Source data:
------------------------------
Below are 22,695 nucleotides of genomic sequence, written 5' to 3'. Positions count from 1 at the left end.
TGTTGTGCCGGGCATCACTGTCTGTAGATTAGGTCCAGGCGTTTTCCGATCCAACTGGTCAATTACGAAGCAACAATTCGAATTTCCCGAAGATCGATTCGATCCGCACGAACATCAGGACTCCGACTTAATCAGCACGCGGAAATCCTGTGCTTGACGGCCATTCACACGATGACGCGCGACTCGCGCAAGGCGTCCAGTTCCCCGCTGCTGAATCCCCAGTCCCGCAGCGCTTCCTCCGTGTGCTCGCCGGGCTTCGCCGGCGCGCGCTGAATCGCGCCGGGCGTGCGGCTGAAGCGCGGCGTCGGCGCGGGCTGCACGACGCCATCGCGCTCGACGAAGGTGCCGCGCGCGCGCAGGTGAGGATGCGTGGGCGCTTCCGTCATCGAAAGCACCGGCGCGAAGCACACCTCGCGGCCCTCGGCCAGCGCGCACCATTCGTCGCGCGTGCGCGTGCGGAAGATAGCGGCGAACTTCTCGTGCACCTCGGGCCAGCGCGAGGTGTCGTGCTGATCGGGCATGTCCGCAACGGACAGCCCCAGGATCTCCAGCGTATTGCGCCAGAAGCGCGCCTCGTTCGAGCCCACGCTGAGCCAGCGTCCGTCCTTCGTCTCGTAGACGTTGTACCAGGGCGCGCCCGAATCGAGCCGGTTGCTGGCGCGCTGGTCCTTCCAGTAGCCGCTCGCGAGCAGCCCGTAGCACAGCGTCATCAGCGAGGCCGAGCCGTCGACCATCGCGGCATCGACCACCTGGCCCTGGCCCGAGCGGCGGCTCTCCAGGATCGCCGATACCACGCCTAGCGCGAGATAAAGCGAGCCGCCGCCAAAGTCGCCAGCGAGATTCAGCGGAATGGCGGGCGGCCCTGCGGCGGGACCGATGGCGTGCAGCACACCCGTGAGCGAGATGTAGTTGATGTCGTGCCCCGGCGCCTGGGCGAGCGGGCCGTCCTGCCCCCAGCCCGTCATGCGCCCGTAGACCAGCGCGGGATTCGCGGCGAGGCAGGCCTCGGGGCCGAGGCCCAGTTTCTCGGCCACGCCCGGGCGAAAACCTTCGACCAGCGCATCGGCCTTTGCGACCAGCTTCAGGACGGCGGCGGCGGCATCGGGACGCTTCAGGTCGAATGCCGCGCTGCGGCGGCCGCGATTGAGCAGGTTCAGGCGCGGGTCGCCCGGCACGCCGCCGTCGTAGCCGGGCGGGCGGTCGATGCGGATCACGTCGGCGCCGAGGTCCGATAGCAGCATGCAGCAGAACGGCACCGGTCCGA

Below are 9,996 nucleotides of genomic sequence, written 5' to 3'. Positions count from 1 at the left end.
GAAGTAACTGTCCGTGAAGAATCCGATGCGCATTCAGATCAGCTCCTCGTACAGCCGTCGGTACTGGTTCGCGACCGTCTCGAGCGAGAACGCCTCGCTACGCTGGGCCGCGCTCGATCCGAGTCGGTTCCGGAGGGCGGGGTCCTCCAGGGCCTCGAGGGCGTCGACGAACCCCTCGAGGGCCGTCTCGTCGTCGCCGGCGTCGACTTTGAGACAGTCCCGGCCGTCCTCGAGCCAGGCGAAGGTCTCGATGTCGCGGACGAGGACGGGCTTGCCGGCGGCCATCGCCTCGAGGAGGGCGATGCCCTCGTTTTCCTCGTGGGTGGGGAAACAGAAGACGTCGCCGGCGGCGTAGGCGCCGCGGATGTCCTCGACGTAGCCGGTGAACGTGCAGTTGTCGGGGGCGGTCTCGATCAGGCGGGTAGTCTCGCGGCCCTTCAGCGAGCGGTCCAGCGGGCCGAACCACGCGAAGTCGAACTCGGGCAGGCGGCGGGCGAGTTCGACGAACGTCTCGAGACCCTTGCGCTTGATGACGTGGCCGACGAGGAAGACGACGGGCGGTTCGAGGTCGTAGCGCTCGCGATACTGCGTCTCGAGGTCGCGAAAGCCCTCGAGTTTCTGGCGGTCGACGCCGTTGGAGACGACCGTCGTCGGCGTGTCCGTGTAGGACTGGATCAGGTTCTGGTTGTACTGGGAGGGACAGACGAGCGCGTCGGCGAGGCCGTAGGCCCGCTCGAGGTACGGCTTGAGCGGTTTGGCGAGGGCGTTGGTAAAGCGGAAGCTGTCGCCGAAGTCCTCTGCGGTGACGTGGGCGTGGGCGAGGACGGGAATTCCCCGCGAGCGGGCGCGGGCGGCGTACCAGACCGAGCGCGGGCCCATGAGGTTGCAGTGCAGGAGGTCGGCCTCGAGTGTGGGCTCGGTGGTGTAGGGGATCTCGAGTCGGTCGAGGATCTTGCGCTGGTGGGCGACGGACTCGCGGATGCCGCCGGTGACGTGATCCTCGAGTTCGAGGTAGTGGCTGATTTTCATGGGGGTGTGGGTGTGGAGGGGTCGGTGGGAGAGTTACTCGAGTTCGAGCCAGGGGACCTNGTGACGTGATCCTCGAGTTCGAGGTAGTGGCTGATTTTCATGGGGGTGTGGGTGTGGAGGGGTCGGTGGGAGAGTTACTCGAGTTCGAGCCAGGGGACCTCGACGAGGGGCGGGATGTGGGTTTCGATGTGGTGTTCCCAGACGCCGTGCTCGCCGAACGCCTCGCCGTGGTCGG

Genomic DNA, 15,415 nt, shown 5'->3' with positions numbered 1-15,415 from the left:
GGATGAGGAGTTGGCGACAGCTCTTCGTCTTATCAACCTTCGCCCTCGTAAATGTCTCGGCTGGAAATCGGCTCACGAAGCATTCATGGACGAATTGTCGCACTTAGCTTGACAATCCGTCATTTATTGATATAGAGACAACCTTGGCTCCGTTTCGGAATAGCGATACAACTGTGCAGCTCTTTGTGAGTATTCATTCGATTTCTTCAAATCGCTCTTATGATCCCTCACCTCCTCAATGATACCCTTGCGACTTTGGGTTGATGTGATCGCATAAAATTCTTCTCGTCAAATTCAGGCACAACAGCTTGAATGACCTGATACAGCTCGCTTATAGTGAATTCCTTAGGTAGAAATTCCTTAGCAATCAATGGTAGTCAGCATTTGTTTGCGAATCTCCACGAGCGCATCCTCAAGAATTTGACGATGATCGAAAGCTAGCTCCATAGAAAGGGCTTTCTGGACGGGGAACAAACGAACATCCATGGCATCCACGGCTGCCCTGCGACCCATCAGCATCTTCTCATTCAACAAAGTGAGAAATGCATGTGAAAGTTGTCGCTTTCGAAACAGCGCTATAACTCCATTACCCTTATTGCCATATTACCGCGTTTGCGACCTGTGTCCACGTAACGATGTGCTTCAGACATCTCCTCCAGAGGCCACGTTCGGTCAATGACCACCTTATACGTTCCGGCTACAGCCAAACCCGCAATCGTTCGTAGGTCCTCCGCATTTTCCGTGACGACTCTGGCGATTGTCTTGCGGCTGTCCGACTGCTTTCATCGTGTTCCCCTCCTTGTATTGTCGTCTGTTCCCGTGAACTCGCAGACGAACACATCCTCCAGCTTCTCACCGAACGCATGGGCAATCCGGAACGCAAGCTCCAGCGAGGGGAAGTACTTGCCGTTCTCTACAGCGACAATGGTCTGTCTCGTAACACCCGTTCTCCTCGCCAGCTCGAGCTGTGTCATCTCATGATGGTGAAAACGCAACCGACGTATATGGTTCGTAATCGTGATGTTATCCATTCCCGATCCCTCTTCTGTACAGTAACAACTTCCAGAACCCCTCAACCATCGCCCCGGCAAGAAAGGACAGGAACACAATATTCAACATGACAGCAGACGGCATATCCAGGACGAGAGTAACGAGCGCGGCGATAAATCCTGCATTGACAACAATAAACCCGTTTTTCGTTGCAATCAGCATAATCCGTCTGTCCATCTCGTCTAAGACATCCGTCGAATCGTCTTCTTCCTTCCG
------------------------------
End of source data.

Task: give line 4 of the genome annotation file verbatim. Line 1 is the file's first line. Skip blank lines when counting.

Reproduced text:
GAAGTAACTGTCCGTGAAGAATCCGATGCGCATTCAGATCAGCTCCTCGTACAGCCGTCGGTACTGGTTCGCGACCGTCTCGAGCGAGAACGCCTCGCTACGCTGGGCCGCGCTCGATCCGAGTCGGTTCCGGAGGGCGGGGTCCTCCAGGGCCTCGAGGGCGTCGACGAACCCCTCGAGGGCCGTCTCGTCGTCGCCGGCGTCGACTTTGAGACAGTCCCGGCCGTCCTCGAGCCAGGCGAAGGTCTCGATGTCGCGGACGAGGACGGGCTTGCCGGCGGCCATCGCCTCGAGGAGGGCGATGCCCTCGTTTTCCTCGTGGGTGGGGAAACAGAAGACGTCGCCGGCGGCGTAGGCGCCGCGGATGTCCTCGACGTAGCCGGTGAACGTGCAGTTGTCGGGGGCGGTCTCGATCAGGCGGGTAGTCTCGCGGCCCTTCAGCGAGCGGTCCAGCGGGCCGAACCACGCGAAGTCGAACTCGGGCAGGCGGCGGGCGAGTTCGACGAACGTCTCGAGACCCTTGCGCTTGATGACGTGGCCGACGAGGAAGACGACGGGCGGTTCGAGGTCGTAGCGCTCGCGATACTGCGTCTCGAGGTCGCGAAAGCCCTCGAGTTTCTGGCGGTCGACGCCGTTGGAGACGACCGTCGTCGGCGTGTCCGTGTAGGACTGGATCAGGTTCTGGTTGTACTGGGAGGGACAGACGAGCGCGTCGGCGAGGCCGTAGGCCCGCTCGAGGTACGGCTTGAGCGGTTTGGCGAGGGCGTTGGTAAAGCGGAAGCTGTCGCCGAAGTCCTCTGCGGTGACGTGGGCGTGGGCGAGGACGGGAATTCCCCGCGAGCGGGCGCGGGCGGCGTACCAGACCGAGCGCGGGCCCATGAGGTTGCAGTGCAGGAGGTCGGCCTCGAGTGTGGGCTCGGTGGTGTAGGGGATCTCGAGTCGGTCGAGGATCTTGCGCTGGTGGGCGACGGACTCGCGGATGCCGCCGGTGACGTGATCCTCGAGTTCGAGGTAGTGGCTGATTTTCATGGGGGTGTGGGTGTGGAGGGGTCGGTGGGAGAGTTACTCGAGTTCGAGCCAGGGGACCTNGTGACGTGATCCTCGAGTTCGAGGTAGTGGCTGATTTTCATGGGGGTGTGGGTGTGGAGGGGTCGGTGGGAGAGTTACTCGAGTTCGAGCCAGGGGACCTCGACGAGGGGCGGGATGTGGGTTTCGATGTGGTGTTCCCAGACGCCGTGCTCGCCGAACGCCTCGCCGTGGTCGG